Thursday, September 20, 2007

Guest Post: A Female Perspective

What's it all about, Alfie? Well perhaps it is about Alfie. If Chick Lit is a term used to denote genre fiction written for and marketed solely to women -- shallow, girl searching for Mr Right while shopping for the perfect diet and shoes--then I guess boychiklit or fratire would be exactly the same thing but written for and marketed to young men. So, cliché being what it is, boy avoids Ms Right while shopping for beer and sportscar. Don't all men want to be like Alfie? Don't all women want to be like Carrie? Only on TV surely. Is the gender divide so clean? Are we always so true to our stereotypes?

We're all from the same species after all, so surely I can enjoy a good, lusty read about boy things. Many of my favourite all time writers are male: Salman Rushdie, Umberto Eco, James Joyce, Cormac McCarthy, Peter Carey, Julian Barnes. Barnes'
England, England for example has some pretty racy male scenes, and we all know about Joyce. Does the fact that he can do such rich beautiful female characters like Molly make him any less 'male' in his writing style? Other writers like DBC Pierre, Mark Haddon and Martin Amis are all known for their vigorous, male oriented humour, and have the kind of rich blokyness that would make them number one on my recommended list for male friends looking for a fun read. What about Hemingway, or Steinback? Surely these writers are the epitome of strong, robust, male perspective literature.

Or is there something else behind the notion of a genre designed specifically to denote a book that is not substantial: maybe a bridge between a magazine, a TV show, and a book. Maybe it's like shed time. You've got to get away from all that introspection for a while and just mess about in the sheer mindlessness of blokeland: where women are delightfully simple, and men just wanna have fun, before all that responsibility comes crashing back down on you again.

This is probably the time to admit that I haven't read all that much in this genre. Nor do I want to reveal just what a quality snob I am. It may well be an affliction associated with my gender (I do after all like shopping for shoes), but give me a book with too many girl-chasey gratuitous boob scenes (
Bikini Beach: the book) or any kind of stock formula, and I'm afraid I'd be shelfing it faster than you can say puerile. Different strokes and all that. If the formula works and the audience is buying and enjoying the book, what difference does mindlessness make. But...surely a book can be lighthearted and funny, without resorting to cardboard characters, cliché heaped upon cliché, and tired, stock situations. How about, just say, a latelife crisis coupled with a strange mole on the leg and a pair of scissors (Haddon)? What about a successful Casanova who suddenly discovers his womanising is strangely flat and what he really needs is to find his missing father (Irving)? Surely there are male oriented subjects including things like beer, baseball, fast cars, pretty girls and even large breasts, that have universal appeal. Surely books can make us laugh and forget our responsibilities without diminishing the whole notion of what it means to be a human being. Why typecast ourselves? I would have thought that even the most male oriented plot (and to be honest, I’m not all that sure if gender distinctions like male/female are that helpful either – good writing is always interesting to me, regardless of the plot) can aspire to a deep theme, rich and powerful characters, complex plots, and exceptional writing skills, without losing the lightness, the sense of fun, or even the mid-life crisis, the beer or the sportscar. Just ask DBC Pierre. Or, for that matter, Bill Naughton (Alfie’s creator).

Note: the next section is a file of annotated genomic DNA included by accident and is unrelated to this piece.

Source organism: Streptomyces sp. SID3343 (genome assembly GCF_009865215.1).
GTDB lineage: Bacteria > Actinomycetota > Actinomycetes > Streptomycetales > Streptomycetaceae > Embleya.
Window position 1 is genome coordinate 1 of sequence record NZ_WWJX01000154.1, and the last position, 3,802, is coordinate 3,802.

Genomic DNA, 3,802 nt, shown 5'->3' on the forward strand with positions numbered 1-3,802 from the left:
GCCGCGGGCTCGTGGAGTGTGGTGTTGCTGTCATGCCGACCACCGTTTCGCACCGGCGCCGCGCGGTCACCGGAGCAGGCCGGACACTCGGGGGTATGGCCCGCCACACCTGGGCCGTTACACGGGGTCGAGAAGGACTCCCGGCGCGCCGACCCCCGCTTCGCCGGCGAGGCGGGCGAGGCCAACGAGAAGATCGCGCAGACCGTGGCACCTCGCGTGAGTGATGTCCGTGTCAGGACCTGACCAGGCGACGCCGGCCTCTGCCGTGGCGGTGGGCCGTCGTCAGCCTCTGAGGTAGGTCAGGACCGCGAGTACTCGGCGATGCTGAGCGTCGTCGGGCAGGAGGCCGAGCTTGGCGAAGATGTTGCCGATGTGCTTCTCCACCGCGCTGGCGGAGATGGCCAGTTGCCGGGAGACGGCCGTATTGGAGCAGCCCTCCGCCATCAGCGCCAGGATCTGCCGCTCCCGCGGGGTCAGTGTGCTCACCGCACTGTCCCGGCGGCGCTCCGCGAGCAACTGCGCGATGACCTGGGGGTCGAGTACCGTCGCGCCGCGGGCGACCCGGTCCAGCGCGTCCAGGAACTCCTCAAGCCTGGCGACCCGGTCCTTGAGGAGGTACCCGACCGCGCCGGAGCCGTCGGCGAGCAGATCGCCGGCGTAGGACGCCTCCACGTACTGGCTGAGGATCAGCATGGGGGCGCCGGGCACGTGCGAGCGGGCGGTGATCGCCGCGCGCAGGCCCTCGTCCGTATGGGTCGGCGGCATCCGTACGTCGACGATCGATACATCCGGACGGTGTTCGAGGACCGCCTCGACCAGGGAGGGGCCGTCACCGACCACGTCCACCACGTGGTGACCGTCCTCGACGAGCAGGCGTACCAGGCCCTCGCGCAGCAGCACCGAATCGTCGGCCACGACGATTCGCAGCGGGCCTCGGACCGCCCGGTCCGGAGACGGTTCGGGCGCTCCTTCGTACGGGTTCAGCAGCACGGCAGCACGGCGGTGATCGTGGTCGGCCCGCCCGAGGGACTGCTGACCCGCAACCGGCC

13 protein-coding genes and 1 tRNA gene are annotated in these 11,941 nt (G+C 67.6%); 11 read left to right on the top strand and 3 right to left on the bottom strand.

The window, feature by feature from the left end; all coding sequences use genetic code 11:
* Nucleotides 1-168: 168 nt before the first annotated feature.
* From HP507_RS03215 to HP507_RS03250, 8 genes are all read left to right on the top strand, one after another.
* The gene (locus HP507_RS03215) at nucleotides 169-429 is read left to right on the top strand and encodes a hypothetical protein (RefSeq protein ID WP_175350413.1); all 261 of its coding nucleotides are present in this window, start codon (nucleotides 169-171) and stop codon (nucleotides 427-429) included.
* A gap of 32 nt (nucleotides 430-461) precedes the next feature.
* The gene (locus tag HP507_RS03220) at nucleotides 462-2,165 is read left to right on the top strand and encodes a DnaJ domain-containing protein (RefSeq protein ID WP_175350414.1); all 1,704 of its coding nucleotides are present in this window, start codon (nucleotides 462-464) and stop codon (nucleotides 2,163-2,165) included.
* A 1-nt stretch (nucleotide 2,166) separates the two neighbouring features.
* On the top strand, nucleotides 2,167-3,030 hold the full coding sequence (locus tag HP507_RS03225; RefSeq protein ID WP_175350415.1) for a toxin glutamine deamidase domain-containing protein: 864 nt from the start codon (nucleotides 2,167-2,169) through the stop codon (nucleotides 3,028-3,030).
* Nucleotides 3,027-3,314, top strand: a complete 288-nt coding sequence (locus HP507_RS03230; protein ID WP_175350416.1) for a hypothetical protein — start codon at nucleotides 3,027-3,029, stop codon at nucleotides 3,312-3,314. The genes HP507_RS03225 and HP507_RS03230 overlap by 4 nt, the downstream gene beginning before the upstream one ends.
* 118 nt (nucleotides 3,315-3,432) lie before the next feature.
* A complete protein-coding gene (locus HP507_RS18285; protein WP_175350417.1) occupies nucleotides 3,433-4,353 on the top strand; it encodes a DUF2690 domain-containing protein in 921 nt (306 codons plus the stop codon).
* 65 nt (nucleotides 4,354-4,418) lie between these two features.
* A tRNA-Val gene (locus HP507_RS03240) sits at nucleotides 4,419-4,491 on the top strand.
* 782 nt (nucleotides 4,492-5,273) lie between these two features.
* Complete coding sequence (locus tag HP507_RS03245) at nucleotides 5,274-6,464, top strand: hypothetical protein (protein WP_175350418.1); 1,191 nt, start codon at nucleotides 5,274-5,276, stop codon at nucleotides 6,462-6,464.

Magdalena Ball runs The Compulsive Reader. Her stories, poetry, reviews and articles have appeared in many printed anthologies and journals, and have won several awards. She is the author of The Art of Assessment, Quark Soup, and Sleep Before Evening.

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